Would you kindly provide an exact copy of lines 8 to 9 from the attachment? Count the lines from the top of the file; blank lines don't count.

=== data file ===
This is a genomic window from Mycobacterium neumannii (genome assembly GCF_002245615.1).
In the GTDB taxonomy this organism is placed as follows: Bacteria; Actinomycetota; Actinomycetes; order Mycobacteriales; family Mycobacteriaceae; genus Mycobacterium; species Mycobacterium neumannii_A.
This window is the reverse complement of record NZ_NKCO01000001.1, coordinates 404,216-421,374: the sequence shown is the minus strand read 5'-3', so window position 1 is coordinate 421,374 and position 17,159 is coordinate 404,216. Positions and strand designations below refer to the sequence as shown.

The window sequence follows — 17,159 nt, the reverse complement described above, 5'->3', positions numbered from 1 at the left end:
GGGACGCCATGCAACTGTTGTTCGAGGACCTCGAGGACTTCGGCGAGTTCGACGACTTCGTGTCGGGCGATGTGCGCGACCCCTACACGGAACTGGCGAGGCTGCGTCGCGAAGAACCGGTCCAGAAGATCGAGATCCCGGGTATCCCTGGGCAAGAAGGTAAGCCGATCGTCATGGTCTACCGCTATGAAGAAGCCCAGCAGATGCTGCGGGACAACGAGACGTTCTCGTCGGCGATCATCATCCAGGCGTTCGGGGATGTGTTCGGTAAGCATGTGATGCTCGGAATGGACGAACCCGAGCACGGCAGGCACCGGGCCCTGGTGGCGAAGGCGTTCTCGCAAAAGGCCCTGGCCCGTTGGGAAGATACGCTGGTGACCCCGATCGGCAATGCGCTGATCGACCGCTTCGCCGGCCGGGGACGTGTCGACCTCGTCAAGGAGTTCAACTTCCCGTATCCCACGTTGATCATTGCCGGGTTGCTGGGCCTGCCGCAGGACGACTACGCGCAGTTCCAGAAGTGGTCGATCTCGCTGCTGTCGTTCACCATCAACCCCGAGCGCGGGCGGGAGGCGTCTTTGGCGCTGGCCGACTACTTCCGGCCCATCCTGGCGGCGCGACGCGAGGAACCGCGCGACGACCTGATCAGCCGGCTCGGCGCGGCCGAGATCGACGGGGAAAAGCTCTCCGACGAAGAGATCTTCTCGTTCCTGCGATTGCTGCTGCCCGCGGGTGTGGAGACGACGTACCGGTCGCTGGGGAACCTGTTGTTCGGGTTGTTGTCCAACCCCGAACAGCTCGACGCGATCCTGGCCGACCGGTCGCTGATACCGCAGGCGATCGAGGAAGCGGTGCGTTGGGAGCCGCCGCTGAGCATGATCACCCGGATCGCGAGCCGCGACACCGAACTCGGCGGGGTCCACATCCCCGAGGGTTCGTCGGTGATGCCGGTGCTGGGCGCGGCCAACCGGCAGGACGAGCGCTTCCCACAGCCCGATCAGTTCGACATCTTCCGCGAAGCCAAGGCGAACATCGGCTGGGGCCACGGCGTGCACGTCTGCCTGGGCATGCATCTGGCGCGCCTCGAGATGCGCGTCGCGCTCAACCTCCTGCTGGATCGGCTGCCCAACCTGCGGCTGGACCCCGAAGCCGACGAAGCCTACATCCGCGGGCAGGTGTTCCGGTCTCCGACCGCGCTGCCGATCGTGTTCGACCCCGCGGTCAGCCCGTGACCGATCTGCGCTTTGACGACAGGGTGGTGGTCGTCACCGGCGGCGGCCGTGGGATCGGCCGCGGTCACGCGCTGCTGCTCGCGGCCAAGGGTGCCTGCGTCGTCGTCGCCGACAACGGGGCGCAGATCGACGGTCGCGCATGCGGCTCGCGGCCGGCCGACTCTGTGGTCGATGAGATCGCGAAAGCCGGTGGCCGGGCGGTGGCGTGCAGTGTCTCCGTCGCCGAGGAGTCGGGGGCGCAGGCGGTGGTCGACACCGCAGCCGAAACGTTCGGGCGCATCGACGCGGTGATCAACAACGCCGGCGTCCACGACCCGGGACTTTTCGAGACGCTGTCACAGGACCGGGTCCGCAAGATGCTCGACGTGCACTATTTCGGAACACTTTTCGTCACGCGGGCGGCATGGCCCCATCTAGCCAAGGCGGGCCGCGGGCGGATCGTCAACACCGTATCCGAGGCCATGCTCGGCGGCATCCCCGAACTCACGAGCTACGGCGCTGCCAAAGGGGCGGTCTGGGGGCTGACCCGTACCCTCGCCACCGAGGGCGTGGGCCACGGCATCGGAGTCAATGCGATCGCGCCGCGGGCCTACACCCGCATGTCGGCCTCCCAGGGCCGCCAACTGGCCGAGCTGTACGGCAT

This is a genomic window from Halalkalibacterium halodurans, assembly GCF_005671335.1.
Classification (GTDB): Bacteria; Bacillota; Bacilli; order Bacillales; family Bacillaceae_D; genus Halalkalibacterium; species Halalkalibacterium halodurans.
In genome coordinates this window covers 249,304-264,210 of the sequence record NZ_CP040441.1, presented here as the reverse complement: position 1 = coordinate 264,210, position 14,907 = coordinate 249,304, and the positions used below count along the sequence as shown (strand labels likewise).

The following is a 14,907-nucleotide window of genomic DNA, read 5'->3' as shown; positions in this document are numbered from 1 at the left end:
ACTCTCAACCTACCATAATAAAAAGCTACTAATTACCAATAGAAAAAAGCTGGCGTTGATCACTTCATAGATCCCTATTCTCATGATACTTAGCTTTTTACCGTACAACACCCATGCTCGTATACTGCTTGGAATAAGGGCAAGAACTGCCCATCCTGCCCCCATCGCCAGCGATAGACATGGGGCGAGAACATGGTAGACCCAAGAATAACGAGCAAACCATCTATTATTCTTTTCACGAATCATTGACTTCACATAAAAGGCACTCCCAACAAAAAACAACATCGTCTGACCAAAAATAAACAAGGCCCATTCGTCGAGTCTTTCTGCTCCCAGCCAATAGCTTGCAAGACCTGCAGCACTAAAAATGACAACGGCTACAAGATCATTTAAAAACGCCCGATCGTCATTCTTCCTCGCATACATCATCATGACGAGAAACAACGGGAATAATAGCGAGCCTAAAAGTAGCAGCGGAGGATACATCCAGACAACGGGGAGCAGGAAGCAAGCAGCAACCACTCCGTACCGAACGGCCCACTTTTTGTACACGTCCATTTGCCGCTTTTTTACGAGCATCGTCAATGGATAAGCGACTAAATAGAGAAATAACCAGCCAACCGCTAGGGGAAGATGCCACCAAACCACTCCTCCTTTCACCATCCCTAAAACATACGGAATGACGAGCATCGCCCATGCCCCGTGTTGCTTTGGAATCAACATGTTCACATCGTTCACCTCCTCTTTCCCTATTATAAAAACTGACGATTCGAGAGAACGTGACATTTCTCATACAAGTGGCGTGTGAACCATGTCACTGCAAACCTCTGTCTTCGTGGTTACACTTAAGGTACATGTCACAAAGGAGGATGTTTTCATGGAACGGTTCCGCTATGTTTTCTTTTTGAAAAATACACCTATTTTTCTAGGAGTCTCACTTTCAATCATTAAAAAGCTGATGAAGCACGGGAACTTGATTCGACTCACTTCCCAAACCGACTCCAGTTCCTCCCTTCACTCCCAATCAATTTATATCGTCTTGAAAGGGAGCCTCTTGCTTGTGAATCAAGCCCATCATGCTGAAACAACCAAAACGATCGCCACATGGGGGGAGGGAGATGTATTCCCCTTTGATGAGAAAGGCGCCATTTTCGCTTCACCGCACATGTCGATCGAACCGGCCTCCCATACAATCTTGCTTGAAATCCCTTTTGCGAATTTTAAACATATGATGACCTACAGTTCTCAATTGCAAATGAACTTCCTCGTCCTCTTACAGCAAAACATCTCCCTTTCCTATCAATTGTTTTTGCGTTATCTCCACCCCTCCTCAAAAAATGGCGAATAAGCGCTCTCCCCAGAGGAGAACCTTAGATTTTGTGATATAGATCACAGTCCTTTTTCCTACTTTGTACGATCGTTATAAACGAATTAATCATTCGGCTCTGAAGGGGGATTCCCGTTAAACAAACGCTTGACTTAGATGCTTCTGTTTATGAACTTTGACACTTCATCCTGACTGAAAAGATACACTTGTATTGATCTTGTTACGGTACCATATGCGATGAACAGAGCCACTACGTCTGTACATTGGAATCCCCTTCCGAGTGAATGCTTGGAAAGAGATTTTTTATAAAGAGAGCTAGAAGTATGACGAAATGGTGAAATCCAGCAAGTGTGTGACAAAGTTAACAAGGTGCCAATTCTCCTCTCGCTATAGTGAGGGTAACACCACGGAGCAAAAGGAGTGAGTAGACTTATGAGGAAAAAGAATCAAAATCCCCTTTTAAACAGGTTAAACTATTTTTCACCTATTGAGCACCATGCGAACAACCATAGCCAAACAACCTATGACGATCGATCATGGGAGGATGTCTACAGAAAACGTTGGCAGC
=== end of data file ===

In genome coordinates this window covers 249,304-264,210 of the sequence record NZ_CP040441.1, presented here as the reverse complement: position 1 = coordinate 264,210, position 14,907 = coordinate 249,304, and the positions used below count along the sequence as shown (strand labels likewise).

The following is a 14,907-nucleotide window of genomic DNA, read 5'->3' as shown; positions in this document are numbered from 1 at the left end: